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Disasters & Data: What You Need To Know

Data DR need to be considered past simple infrastructure business continuity planning

If you’re doing business in this era, then you’re dealing with a lot of data. That data is everywhere as well, especially if parts of your business are global. Depending on where you’re doing business, the data your business is generating has to adhere to different data rules, especially where disaster recovery and business continuity are concerned.

Multiple Approaches, Multiple Concerns
There are two ways to look at big data: it either means you have a lot of data, or it means that you’re doing a lot of data processing. Often times, you’re doing both.

Transfer of documents.

Data DR need to be considered past simple infrastructure business continuity planning.

Often data is considered secondary (and thus not important), generated out of their primary application, and the company is using it to better understand how an application is working. Generally in cases such as this, the emphasis to protect data is not top priority. All businesses in this situation want are service credits towards when the infrastructure supporting data is down.

Meanwhile, others are using data processing as part of their mission-critical, revenue generating work, so the data becomes a goal in its own right. Some businesses that approach data this way are advertising, natural language processing, finance, and healthcare, among other primary forms of data analytics as well as data gathering focused businesses.

Geo-diversity Challenges
More often than not, the real solution for ensuring that data is safe is to find a storage system that is geographically replicated at the time of data creation. With big data, we are typically talking about petabytes of data. Moving that much data, however, is still a major hassle.

When you’re dealing with that level of volume, you want storage systems that are meshed, with asynchronous consistency between regions. You want to avoid needing to restore 10 petabytes of data from backup tapes. It’s a nearly impossible task. Remember, data isn’t backed up per say, but rather it’s replicated in the storage system you’re using.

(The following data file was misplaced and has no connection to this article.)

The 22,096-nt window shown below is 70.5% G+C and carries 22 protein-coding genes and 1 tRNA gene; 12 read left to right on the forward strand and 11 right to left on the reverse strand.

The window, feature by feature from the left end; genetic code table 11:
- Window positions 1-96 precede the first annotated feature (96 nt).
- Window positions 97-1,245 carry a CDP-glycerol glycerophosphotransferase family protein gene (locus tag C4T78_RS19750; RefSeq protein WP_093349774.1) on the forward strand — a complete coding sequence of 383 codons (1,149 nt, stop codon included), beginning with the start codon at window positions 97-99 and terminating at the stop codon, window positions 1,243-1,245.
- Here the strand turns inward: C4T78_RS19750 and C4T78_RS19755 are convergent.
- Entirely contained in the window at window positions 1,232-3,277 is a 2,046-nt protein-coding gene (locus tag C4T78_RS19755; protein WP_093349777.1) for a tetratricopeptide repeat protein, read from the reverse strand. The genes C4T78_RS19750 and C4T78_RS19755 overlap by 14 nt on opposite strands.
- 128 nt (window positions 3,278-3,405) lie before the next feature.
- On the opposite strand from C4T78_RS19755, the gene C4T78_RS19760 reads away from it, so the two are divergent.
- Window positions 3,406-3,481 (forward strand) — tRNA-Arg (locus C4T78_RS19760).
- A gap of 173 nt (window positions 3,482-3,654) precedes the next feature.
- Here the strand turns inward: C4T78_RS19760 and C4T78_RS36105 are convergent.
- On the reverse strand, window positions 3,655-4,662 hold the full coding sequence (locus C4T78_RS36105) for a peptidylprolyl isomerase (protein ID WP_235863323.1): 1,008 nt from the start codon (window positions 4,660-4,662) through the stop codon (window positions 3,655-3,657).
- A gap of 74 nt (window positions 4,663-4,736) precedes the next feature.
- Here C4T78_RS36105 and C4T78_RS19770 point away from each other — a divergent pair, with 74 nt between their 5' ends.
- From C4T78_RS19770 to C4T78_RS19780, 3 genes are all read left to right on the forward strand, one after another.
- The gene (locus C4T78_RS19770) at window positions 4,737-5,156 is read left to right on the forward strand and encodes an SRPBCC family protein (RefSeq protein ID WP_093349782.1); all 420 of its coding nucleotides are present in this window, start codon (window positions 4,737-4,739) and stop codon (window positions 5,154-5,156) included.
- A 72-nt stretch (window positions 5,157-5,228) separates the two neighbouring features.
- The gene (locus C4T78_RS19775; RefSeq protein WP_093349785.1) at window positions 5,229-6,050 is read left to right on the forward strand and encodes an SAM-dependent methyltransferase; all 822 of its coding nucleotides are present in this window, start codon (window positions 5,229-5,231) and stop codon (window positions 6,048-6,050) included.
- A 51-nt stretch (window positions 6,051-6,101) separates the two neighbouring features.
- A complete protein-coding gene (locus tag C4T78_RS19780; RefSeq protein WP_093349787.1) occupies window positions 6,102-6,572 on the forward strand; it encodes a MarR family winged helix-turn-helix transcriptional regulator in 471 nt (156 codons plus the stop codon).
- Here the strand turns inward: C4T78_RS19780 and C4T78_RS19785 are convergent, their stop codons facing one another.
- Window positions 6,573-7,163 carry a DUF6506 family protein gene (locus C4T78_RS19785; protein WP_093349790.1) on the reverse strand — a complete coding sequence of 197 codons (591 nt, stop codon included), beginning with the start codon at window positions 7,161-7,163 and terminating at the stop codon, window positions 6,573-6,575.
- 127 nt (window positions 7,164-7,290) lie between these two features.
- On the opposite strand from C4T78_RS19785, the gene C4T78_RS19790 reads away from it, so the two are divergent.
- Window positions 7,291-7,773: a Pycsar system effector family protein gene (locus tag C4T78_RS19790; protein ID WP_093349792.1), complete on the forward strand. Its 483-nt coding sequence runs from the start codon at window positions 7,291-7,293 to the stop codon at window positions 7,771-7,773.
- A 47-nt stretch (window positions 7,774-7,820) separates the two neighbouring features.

Coupling that data with processing power is another issue. If you’re processing that much data, you have a server farm doing it, and it needs to be proximal to the data for it to be effective. Whether you’re using Hadoop, Oracle, or SQL warehouse tools, but something needs to be done with the data. If you have proper geographic replication of the data then typically you look to a provider based solution as preferable: something close to the data in each facility but you only pay for one at a time.

The Difficulty With Data
Something else to consider is that data is fairly immutable: it grows, but the originating data is unchanging. If there is a failure, a company has to start from the last known batch ending to reprocess. Maybe that represents a loss of 12 or 6 hours, or perhaps it’s just 10 minutes. Those numbers have to be defined to the point where they make sense in terms of impact to business continuity, since such determinations affects how you do batch data processing.

How does your business handle big data disaster recovery in the cloud? Let us know @CloudGathering.

By Jake Gardner

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